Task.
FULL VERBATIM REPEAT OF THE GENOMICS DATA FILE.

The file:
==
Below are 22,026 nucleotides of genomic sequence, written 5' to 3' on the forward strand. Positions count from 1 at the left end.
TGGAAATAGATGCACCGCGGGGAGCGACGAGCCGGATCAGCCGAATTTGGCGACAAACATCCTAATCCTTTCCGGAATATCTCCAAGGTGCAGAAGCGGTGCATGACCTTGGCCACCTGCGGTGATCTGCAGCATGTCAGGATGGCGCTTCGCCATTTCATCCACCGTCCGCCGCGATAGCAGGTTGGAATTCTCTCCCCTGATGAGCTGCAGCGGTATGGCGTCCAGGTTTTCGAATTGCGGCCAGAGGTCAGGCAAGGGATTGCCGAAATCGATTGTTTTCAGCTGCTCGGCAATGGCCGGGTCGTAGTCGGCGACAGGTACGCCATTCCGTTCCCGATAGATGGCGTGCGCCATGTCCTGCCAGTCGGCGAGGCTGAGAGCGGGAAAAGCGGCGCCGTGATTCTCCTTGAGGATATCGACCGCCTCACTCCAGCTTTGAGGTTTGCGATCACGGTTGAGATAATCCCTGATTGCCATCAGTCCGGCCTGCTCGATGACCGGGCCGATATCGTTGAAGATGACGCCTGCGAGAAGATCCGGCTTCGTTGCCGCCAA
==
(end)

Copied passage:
Below are 22,026 nucleotides of genomic sequence, written 5' to 3' on the forward strand. Positions count from 1 at the left end.
TGGAAATAGATGCACCGCGGGGAGCGACGAGCCGGATCAGCCGAATTTGGCGACAAACATCCTAATCCTTTCCGGAATATCTCCAAGGTGCAGAAGCGGTGCATGACCTTGGCCACCTGCGGTGATCTGCAGCATGTCAGGATGGCGCTTCGCCATTTCATCCACCGTCCGCCGCGATAGCAGGTTGGAATTCTCTCCCCTGATGAGCTGCAGCGGTATGGCGTCCAGGTTTTCGAATTGCGGCCAGAGGTCAGGCAAGGGATTGCCGAAATCGATTGTTTTCAGCTGCTCGGCAATGGCCGGGTCGTAGTCGGCGACAGGTACGCCATTCCGTTCCCGATAGATGGCGTGCGCCATGTCCTGCCAGTCGGCGAGGCTGAGAGCGGGAAAAGCGGCGCCGTGATTCTCCTTGAGGATATCGACCGCCTCACTCCAGCTTTGAGGTTTGCGATCACGGTTGAGATAATCCCTGATTGCCATCAGTCCGGCCTGCTCGATGACCGGGCCGATATCGTTGAAGATGACGCCTGCGAGAAGATCCGGCTTCGTTGCCGCCAA